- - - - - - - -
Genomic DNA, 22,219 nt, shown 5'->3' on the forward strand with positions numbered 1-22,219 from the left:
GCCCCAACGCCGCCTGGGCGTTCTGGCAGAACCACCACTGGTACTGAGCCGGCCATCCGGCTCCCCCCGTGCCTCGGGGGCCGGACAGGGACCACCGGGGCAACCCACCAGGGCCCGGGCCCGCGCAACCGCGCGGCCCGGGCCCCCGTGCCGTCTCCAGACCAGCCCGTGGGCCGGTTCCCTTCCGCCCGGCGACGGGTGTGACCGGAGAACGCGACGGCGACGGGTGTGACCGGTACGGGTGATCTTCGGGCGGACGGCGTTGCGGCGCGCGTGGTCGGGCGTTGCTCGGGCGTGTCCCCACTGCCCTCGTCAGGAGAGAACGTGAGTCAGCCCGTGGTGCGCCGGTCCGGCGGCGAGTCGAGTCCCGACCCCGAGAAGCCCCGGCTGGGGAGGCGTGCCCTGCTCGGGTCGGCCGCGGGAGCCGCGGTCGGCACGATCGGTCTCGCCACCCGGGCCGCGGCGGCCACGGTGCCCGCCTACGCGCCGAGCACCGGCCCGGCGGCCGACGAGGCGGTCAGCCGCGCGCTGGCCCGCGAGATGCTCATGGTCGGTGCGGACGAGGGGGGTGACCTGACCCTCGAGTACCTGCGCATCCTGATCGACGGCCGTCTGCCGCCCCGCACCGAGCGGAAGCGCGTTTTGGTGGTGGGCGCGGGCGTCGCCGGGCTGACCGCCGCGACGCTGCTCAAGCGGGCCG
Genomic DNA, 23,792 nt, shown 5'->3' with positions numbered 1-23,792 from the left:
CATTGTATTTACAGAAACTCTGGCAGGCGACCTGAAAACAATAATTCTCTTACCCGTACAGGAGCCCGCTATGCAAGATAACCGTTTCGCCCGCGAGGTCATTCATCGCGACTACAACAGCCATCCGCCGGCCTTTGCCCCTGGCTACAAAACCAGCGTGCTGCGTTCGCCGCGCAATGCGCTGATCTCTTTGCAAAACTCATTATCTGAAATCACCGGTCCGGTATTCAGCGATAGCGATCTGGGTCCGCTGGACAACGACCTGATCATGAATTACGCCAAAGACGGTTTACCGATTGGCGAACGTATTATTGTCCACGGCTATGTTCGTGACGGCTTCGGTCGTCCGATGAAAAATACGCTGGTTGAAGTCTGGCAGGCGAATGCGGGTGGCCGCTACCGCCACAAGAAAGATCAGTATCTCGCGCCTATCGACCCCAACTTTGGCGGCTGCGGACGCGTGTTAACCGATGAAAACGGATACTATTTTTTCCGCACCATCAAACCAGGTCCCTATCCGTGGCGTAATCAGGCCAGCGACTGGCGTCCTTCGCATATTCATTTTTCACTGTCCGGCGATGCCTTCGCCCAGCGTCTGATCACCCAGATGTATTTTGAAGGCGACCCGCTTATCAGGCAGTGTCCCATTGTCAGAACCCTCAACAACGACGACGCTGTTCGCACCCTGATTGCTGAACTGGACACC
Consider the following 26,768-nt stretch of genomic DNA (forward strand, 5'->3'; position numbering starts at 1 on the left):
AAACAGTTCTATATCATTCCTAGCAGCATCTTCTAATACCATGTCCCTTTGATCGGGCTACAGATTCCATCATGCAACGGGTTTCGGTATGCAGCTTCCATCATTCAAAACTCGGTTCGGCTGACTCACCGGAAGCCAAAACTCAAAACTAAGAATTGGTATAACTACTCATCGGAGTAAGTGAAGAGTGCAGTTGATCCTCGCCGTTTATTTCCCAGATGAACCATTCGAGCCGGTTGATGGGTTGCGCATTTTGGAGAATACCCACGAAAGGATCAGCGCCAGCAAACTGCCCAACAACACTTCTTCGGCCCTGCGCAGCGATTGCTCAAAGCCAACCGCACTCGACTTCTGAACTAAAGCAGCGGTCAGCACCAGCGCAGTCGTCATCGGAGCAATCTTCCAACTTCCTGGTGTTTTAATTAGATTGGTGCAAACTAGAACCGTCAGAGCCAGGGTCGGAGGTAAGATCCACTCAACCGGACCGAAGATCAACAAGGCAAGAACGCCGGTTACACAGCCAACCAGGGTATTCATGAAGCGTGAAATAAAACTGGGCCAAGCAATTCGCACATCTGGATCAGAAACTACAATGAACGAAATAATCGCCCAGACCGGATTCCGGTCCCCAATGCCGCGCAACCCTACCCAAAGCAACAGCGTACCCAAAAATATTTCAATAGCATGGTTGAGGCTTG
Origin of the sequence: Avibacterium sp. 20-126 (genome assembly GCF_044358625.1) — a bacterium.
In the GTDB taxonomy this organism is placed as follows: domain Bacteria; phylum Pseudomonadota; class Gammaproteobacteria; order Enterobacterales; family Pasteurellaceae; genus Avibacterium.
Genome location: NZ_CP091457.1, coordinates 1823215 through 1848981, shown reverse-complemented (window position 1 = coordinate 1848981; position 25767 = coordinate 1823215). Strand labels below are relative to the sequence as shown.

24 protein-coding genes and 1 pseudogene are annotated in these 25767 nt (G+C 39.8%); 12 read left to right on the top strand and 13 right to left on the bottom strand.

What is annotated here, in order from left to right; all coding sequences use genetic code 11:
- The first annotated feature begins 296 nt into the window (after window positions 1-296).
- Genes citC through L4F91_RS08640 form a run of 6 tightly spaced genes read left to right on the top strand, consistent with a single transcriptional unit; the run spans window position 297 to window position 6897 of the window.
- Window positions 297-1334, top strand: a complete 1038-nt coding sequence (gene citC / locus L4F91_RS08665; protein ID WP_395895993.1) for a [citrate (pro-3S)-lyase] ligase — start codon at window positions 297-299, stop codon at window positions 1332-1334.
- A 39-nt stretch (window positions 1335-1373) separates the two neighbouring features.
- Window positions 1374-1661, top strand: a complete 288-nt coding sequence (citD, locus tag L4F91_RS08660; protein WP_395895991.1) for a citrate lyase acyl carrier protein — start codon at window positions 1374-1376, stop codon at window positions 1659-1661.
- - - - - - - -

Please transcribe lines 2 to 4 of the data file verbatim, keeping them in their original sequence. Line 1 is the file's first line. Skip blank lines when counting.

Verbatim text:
GCCCCAACGCCGCCTGGGCGTTCTGGCAGAACCACCACTGGTACTGAGCCGGCCATCCGGCTCCCCCCGTGCCTCGGGGGCCGGACAGGGACCACCGGGGCAACCCACCAGGGCCCGGGCCCGCGCAACCGCGCGGCCCGGGCCCCCGTGCCGTCTCCAGACCAGCCCGTGGGCCGGTTCCCTTCCGCCCGGCGACGGGTGTGACCGGAGAACGCGACGGCGACGGGTGTGACCGGTACGGGTGATCTTCGGGCGGACGGCGTTGCGGCGCGCGTGGTCGGGCGTTGCTCGGGCGTGTCCCCACTGCCCTCGTCAGGAGAGAACGTGAGTCAGCCCGTGGTGCGCCGGTCCGGCGGCGAGTCGAGTCCCGACCCCGAGAAGCCCCGGCTGGGGAGGCGTGCCCTGCTCGGGTCGGCCGCGGGAGCCGCGGTCGGCACGATCGGTCTCGCCACCCGGGCCGCGGCGGCCACGGTGCCCGCCTACGCGCCGAGCACCGGCCCGGCGGCCGACGAGGCGGTCAGCCGCGCGCTGGCCCGCGAGATGCTCATGGTCGGTGCGGACGAGGGGGGTGACCTGACCCTCGAGTACCTGCGCATCCTGATCGACGGCCGTCTGCCGCCCCGCACCGAGCGGAAGCGCGTTTTGGTGGTGGGCGCGGGCGTCGCCGGGCTGACCGCCGCGACGCTGCTCAAGCGGGCCG
Genomic DNA, 23,792 nt, shown 5'->3' with positions numbered 1-23,792 from the left:
CATTGTATTTACAGAAACTCTGGCAGGCGACCTGAAAACAATAATTCTCTTACCCGTACAGGAGCCCGCTATGCAAGATAACCGTTTCGCCCGCGAGGTCATTCATCGCGACTACAACAGCCATCCGCCGGCCTTTGCCCCTGGCTACAAAACCAGCGTGCTGCGTTCGCCGCGCAATGCGCTGATCTCTTTGCAAAACTCATTATCTGAAATCACCGGTCCGGTATTCAGCGATAGCGATCTGGGTCCGCTGGACAACGACCTGATCATGAATTACGCCAAAGACGGTTTACCGATTGGCGAACGTATTATTGTCCACGGCTATGTTCGTGACGGCTTCGGTCGTCCGATGAAAAATACGCTGGTTGAAGTCTGGCAGGCGAATGCGGGTGGCCGCTACCGCCACAAGAAAGATCAGTATCTCGCGCCTATCGACCCCAACTTTGGCGGCTGCGGACGCGTGTTAACCGATGAAAACGGATACTATTTTTTCCGCACCATCAAACCAGGTCCCTATCCGTGGCGTAATCAGGCCAGCGACTGGCGTCCTTCGCATATTCATTTTTCACTGTCCGGCGATGCCTTCGCCCAGCGTCTGATCACCCAGATGTATTTTGAAGGCGACCCGCTTATCAGGCAGTGTCCCATTGTCAGAACCCTCAACAACGACGACGCTGTTCGCACCCTGATTGCTGAACTGGACACC